Objectives: The objective of this study was to evaluate endothelium-dependent vasodilation and carotid intimal-medial thickness (IMT) in children with insulin-dependent diabetes mellitus.
Background: Diabetes mellitus is an established risk factor for atherosclerosis. Vascular complications of diabetes are not clinically evident in diabetic children. However, preclinical atherosclerosis is more common in young subjects exposed to cardiovascular risk factors. Endothelial function and carotid IMT, known to be abnormal in preclinical atherosclerosis, have not been studied concurrently in a pediatric population exposed to a risk factor for atherosclerosis.
Methods: We studied 31 diabetic teenagers (age 15.0 +/- 2.4 years; duration of diabetes 6.8 +/- 3.9 years) and 35 age-matched healthy children (age 15.7 +/- 2.7 years). Using high-resolution vascular ultrasound, we compared carotid IMT and brachial artery responses to reactive hyperemia (endothelium-dependent vasodilation) and to sublingual nitroglycerin (endothelium-independent vasodilation).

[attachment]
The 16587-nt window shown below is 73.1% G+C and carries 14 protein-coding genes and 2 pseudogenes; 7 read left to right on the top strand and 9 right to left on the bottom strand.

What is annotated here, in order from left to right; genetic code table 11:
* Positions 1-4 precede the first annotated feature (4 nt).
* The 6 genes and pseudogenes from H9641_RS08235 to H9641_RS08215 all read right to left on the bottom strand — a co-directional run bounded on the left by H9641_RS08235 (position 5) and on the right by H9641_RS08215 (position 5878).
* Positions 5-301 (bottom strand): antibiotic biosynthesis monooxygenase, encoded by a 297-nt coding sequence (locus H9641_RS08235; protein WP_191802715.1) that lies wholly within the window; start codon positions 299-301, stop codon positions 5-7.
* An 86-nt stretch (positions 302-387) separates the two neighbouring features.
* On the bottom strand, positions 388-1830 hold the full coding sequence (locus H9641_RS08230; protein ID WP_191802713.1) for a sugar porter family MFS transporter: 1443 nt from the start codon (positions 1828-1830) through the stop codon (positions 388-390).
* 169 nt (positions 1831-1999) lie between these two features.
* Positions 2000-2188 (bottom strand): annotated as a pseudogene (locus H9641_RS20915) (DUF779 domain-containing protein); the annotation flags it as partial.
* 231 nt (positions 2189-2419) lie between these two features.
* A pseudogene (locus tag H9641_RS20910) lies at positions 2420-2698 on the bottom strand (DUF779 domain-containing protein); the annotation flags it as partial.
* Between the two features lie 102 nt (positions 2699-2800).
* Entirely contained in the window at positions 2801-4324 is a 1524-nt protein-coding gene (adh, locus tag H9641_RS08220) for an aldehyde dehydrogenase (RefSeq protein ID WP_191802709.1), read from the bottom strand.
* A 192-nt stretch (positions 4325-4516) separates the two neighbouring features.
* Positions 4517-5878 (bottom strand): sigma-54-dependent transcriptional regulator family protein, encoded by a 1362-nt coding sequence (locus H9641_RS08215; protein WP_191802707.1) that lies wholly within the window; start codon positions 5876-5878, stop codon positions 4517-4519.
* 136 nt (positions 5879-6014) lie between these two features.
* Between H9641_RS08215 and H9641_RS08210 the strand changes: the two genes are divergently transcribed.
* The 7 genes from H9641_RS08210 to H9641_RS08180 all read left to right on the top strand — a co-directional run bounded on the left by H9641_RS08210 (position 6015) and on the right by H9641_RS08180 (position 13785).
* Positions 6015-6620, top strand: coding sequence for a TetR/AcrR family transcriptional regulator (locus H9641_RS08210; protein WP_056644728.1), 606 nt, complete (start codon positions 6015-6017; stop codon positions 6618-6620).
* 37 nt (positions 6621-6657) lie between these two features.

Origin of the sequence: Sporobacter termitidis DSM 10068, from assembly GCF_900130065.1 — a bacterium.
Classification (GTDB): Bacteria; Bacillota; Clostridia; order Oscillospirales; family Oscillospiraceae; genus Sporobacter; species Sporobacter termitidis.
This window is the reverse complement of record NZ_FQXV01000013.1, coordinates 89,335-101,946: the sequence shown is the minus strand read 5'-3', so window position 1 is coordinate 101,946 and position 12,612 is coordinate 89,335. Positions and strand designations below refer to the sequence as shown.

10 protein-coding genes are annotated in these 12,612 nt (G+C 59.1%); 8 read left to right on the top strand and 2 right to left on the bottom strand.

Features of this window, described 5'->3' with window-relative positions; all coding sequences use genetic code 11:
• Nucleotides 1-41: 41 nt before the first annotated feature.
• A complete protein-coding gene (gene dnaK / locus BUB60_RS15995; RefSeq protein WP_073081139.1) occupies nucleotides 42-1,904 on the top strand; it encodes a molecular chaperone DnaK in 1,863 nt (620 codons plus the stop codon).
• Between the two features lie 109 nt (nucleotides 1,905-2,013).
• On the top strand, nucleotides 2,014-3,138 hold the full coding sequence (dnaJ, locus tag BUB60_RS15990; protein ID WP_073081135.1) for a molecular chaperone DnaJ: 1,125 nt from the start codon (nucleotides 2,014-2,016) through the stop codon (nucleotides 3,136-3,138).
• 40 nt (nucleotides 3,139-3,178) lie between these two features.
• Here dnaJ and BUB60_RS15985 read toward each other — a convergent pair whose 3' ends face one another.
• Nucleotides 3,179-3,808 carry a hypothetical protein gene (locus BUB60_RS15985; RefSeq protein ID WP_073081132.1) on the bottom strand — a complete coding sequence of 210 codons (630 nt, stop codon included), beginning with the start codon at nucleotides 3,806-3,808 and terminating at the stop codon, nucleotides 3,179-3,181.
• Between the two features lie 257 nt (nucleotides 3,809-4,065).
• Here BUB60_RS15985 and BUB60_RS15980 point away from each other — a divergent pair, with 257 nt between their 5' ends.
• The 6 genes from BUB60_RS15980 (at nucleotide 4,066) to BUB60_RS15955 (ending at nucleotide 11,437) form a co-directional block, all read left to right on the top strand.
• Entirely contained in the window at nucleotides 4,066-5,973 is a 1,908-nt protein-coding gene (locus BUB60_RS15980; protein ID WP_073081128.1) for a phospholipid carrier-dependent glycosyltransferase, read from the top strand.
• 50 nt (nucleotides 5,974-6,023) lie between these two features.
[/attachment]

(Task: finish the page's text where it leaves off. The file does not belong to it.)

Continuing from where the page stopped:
Results: There was no difference in baseline brachial artery diameter between the two groups. Endothelium-dependent vasodilation was significantly lower in diabetic children compared with healthy children (4.2 +/- 3.8% vs. 8.2 +/- 4.2%, p < 0.001). There was no difference in endothelium-independent vasodilation (17 +/- 6% vs. 18 +/- 6%, p = NS) or mean carotid IMT between the groups (0.33 +/- 0.05 vs. 0.32 +/- 0.08 mm, p = NS). Endothelium-dependent brachial vasodilation correlated with blood glucose levels (r = 0.58, p = 0.001) and was weakly and inversely related to the duration of diabetes (r = -0.4, p = 0.02), total cholesterol, and low-density lipoprotein cholesterol levels.
Conclusions: Endothelial function is impaired in children with diabetes mellitus within the first decade of its onset and precedes an increase in carotid IMT. The relative timing of these events is important in the evaluation of strategies to prevent progression of atherosclerosis and other vascular complications in this patient population.